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Atkins is predictably on-point as McCrae although lacking the sexual prowess of Dan Challis or wise-cracks of Ray Cameron. Cohen’s script asks no more of him than to put in a shift and it feels a little like a wasted opportunity to me. Landon performs her duties to the very best of her capabilities and impresses as the fast-thinking Mallory while, once again, Campbell proves that few can take such a thorough battering and still remain upstanding when called upon to save the day. As for square-jawed Z’Dar, he has just the right presence as the avenging fallen angel, although much of his screen time is spent shrouded in shadow.

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It may feel as though I am being a touch harsh and, thankfully, Lustig’s film comes good in a number of other key areas. The action scenes are well choreographed and suitably pedal to metal, particularly the messy police station rampage and enthusiastically explosive finale. James Lemmo and Vincent J. Rabe assist the director in making New York City a suitably uninviting slayground and fill every shadowy crevice with impending threat and menace. Most critically, it stands up well to repeat views and is the kind of movie that is easy to dip back into from time to time. It may not do enough to be considered an out-and-out classic, but Maniac Cop is never less than arresting. In that respect, it’s a fair cop.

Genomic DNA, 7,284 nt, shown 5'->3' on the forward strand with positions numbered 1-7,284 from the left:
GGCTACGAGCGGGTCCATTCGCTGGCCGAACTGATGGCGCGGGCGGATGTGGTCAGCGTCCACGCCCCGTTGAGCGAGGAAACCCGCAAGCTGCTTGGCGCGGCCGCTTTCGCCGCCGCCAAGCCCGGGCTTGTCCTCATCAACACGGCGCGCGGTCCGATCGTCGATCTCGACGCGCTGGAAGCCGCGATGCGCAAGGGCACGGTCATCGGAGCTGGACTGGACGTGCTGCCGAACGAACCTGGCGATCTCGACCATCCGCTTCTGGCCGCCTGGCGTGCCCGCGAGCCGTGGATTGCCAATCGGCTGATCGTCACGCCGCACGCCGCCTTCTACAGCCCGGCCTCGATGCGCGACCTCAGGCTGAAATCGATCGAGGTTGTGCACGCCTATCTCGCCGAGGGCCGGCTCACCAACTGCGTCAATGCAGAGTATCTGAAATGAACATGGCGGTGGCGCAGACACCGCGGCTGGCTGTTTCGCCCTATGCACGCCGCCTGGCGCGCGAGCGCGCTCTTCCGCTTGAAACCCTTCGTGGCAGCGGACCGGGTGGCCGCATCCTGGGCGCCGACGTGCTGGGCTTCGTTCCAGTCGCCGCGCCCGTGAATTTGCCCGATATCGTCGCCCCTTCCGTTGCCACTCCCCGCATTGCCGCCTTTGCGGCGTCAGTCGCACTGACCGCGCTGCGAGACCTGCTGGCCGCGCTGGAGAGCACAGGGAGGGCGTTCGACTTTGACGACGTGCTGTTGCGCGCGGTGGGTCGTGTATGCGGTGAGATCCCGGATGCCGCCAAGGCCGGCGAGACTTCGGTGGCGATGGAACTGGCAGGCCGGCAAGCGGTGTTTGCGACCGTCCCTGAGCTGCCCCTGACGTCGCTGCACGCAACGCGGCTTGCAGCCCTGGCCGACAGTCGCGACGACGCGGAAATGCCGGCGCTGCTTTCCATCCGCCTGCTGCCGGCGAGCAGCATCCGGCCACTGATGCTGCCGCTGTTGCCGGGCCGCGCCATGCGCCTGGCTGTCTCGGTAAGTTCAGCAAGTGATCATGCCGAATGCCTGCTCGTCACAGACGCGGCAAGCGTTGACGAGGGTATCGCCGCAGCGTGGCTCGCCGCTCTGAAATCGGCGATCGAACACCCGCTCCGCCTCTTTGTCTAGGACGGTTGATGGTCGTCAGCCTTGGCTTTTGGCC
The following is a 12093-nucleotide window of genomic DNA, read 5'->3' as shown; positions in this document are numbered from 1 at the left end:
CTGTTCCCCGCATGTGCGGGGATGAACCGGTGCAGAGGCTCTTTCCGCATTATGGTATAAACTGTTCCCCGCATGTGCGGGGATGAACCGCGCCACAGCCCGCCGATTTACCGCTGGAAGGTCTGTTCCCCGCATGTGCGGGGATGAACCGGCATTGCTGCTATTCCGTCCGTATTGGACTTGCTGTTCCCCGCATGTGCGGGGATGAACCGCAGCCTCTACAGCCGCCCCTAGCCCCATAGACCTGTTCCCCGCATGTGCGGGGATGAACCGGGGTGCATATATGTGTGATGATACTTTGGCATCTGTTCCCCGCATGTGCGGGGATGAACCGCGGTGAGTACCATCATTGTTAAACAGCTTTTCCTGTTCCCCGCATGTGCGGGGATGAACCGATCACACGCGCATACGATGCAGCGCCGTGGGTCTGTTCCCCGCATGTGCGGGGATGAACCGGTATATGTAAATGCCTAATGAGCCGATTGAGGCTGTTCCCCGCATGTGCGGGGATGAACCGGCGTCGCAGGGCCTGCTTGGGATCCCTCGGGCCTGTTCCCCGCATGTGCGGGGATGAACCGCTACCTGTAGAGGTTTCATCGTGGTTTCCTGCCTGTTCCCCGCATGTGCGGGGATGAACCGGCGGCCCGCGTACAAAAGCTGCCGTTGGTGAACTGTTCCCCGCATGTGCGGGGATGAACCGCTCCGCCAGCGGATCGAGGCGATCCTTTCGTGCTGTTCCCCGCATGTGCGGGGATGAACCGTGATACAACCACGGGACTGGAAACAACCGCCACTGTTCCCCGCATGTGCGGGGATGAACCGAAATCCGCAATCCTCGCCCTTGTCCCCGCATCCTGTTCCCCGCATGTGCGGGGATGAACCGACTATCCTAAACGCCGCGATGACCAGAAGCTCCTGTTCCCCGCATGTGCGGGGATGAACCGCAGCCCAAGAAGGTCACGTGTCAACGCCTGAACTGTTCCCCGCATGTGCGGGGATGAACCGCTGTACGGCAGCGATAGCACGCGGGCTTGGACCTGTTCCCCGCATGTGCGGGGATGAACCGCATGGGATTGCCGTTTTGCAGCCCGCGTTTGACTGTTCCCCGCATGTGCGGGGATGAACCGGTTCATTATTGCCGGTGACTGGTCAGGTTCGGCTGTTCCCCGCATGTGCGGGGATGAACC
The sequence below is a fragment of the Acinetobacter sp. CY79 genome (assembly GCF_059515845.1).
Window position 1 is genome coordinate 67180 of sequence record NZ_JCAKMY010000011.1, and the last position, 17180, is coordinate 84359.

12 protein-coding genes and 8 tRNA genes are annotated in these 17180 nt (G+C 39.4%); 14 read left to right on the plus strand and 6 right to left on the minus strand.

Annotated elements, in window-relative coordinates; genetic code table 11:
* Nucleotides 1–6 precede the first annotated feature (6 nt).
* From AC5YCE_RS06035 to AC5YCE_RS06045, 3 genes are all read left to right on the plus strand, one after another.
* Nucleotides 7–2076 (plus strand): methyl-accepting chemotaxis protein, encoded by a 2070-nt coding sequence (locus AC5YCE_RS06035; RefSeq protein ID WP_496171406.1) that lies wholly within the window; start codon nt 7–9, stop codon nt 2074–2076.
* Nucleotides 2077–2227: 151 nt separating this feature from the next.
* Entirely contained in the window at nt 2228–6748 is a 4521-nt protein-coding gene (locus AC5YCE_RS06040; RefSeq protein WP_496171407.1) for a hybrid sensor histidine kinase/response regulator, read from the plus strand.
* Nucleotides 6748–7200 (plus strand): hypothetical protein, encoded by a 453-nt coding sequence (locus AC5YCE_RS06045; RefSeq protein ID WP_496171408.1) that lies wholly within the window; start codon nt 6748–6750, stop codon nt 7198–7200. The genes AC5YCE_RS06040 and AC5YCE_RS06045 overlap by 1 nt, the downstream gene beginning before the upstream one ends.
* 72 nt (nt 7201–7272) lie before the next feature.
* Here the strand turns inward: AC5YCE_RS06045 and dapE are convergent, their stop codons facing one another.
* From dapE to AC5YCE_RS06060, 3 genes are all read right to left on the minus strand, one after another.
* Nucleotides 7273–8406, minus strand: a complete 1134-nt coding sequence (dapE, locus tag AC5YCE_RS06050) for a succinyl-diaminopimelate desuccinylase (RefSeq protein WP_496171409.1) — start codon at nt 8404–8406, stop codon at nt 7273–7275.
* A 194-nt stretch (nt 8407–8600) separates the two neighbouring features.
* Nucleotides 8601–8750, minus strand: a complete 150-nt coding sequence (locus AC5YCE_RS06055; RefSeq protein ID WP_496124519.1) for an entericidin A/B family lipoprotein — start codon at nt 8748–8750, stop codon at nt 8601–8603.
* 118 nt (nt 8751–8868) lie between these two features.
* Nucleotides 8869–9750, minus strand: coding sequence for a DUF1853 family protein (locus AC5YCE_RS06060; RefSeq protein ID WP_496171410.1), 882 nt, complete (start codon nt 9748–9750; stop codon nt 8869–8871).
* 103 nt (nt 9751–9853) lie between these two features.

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Crimson Quill’s Judgement: 7/10

Grue Factor: 3/5

 

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Number of Views: Two
Release Date: July 18, 1990
Sub-Genre: Sub-Genre: Action/Slasher
Country of Origin: United States
Budget: $4,000,000
Running Time: 90 minutes
Director: William Lustig
Producer: Larry Cohen
Screenplay: Larry Cohen
Special Effects: John Carter, John Eggett
Cinematography: James Lemmo
Score: Jay Chattaway
Editing: David Kern
Studios: Medusa Pictures, Fadd Enterprises, Overseas FilmGroup, The Movie House Sales Company
Distributor: Metropolitan Filmexport
Stars: Robert Davi, Claudia Christian, Michael Lerner, Bruce Campbell, Laurene Landon, Robert Z’Dar, Leo Rossi, Clarence Williams III, Lou Bonacki, Paula Trickey, Charles Napier, Robert Earl Jones

Suggested Audio Candy:

Buddy Miles Children of the Night

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With the unprecedented success of the original and the sound of cash registers still ringing in their ears, it was only natural that Cohen and Lustig would return to the mean streets once again and request that Z’Dar put in a second shift as the mercurial menace of the title. With the crew pretty much unchanged and both Campbell and Landon reprising their roles as Forrest and Mallory, all signs were positive for more of the same, only this time with a larger budget at their disposal and some new faces to help keep things fresh. The sequel is very much business as usual and, for the leagues of Maniac Cop fans crying out for a second outing, that proved more than sufficient to encourage they empty their pockets.